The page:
Wednesday, 06 October 2010 01:00

Tim Hawkins: Man Behind "The Government Can"

Written by  Charles Scaliger

Tim HawkinsIn this era of potty-mouthed comedians, good clean humor that isn’t cloying is hard to come by. The Red Skeltons and Victor Borges of yesterday would have trouble getting a laugh from today’s jaded audiences, who expect the unexpected, edgy, and outré from their funnymen. Most of us who enjoy a good laugh have gotten used to tolerating “a little” profanity or inappropriate subject matter from our comedians, as long as the coarser material is bleeped out (see: Jon Stewart’s “The Daily Show”).

But there are still a few genuinely funny, talented comedians who manage to be innovative without resorting to sexual and scatological laugh lines. One of these is Tim Hawkins, a manic musician-cum-comedian with a gift for mimicry. His hilarious routine on aging rock stars, for example, features flawless send-ups of many favorites from the Golden Age of Rock n’ Roll, including the Eagles, Neil Diamond, and Garth Brooks (okay, I know, Garth’s not a rock musician, but Hawkins manages to sound like his vocal twin).

A devout Christian, Hawkins once did a stint with Chuck Colson’s prison ministry. A father of four whose wife has done battle with breast cancer, Hawkins made the jump to full-time comedy in 2002, and has not looked back. He has performed all over the country and is, according to his website, “on track for 120+ shows in churches and theaters across 30 states” in 2010 alone.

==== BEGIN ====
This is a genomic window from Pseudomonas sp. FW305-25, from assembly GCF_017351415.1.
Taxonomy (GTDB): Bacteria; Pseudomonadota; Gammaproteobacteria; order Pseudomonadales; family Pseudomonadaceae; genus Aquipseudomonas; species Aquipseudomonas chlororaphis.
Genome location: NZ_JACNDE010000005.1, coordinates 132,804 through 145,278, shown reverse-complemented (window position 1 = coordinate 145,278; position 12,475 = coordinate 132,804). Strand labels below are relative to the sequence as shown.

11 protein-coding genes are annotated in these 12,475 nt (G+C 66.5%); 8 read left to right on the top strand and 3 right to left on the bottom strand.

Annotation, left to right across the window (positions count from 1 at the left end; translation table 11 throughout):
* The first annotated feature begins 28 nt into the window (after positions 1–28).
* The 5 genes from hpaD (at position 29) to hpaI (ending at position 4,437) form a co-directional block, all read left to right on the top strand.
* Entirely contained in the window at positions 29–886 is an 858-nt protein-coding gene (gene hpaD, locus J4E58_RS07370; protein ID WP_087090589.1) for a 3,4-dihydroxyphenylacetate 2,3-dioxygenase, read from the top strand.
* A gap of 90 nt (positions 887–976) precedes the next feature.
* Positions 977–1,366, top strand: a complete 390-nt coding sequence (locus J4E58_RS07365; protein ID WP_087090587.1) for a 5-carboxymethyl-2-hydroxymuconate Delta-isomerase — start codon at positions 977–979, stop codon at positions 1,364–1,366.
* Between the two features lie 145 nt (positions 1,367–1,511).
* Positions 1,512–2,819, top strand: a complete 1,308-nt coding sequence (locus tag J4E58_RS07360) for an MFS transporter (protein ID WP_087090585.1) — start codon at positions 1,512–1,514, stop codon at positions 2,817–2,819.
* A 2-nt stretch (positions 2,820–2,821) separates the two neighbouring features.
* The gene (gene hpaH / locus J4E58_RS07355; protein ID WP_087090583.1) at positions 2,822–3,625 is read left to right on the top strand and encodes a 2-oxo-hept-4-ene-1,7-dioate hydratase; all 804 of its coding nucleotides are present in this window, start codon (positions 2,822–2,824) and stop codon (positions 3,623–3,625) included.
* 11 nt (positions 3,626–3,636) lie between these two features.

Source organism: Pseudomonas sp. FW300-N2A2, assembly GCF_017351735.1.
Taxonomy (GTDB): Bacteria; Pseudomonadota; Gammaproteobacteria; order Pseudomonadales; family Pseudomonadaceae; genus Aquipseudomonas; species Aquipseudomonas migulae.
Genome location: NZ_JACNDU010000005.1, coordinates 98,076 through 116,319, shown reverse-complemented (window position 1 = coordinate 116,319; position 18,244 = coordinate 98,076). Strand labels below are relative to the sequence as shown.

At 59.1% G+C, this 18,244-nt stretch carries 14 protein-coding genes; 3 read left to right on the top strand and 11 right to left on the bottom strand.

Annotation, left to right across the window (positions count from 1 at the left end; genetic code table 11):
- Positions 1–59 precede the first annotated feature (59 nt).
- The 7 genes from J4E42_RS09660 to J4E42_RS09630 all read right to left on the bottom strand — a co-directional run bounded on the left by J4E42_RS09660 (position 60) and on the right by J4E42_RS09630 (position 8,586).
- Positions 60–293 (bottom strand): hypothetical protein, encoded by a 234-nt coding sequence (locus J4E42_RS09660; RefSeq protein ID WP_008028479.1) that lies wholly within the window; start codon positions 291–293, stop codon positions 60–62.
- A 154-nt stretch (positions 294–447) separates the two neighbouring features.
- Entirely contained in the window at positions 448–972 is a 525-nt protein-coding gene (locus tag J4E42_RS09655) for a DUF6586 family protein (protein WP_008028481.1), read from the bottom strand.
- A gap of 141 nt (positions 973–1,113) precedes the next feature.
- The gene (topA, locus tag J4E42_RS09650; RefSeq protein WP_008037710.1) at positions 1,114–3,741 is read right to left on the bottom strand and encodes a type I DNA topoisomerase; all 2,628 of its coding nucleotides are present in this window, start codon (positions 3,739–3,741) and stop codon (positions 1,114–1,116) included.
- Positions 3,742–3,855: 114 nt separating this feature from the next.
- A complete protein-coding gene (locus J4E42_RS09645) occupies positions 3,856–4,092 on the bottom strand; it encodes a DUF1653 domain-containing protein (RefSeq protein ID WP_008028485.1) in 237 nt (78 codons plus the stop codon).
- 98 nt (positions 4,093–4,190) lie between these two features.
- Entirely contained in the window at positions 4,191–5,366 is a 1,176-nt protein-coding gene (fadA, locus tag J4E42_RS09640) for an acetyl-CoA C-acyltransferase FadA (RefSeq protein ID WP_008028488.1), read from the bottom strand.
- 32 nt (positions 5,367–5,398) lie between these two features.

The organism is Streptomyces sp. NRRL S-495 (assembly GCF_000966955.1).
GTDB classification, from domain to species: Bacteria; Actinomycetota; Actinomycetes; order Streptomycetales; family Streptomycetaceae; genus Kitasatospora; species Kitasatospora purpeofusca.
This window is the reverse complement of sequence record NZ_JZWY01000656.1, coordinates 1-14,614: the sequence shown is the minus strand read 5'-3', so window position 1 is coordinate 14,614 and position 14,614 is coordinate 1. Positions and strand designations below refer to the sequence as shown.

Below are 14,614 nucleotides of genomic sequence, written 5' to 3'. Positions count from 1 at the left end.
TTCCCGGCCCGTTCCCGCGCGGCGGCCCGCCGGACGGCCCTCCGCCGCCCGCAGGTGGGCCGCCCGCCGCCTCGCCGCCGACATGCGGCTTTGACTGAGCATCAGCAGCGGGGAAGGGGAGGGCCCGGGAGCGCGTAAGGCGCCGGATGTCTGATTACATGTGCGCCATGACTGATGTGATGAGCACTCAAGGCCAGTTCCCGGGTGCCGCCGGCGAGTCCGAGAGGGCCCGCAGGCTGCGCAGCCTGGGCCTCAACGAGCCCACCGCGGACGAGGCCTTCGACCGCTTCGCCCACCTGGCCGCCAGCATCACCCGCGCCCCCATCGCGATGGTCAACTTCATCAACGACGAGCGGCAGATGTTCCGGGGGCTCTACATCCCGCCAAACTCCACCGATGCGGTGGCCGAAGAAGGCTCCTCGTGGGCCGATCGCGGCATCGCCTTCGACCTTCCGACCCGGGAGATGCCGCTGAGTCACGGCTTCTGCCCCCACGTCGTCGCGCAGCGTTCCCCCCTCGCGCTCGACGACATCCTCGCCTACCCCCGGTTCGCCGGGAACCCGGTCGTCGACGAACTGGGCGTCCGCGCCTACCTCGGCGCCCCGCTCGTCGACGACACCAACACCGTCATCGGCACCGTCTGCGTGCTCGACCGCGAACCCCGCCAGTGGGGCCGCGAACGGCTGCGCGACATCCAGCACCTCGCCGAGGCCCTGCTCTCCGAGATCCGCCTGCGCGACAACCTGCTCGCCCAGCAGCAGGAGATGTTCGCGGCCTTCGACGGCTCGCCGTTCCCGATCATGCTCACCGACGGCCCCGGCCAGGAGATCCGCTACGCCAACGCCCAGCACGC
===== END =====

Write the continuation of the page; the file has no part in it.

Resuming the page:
A skillful guitar player and singer, Hawkins’ routines are equal parts monologue and gently satirical songs, the latter ranging from the marriage-related spoof “Things You Don’t Say to Your Wife” to the nothing-too-sacred indictment of the federal government “The Government Can” (sung to the tune of the 1971 hit “The Candyman”).

Hawkins has so far produced both DVDs, like “I’m No Rockstar” and “Insanitized,” and CDs — “Cletus Take the Reel” and “Tunafish Sandwich,” for example — but his biggest impact has been on the Web, where his online comedy routines and songs have received many tens of millions of viewings. Hawkins, wanting to try the “Google concept,” has given away some of his songs and comedy clips on the Web, including the aforementioned “The Government Can” embedded below and found, along with many other samples, at timhawkins.net.

Tim Hawkins, a man with bona fide talent, is an outstanding if unusual example of a modern entertainer able to appeal to a broad audience without pandering to the baser instincts. Would that there were more men and women of talent willing to emulate him.

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Thumbnail photo of Tim Hawkins: "The Government Can"

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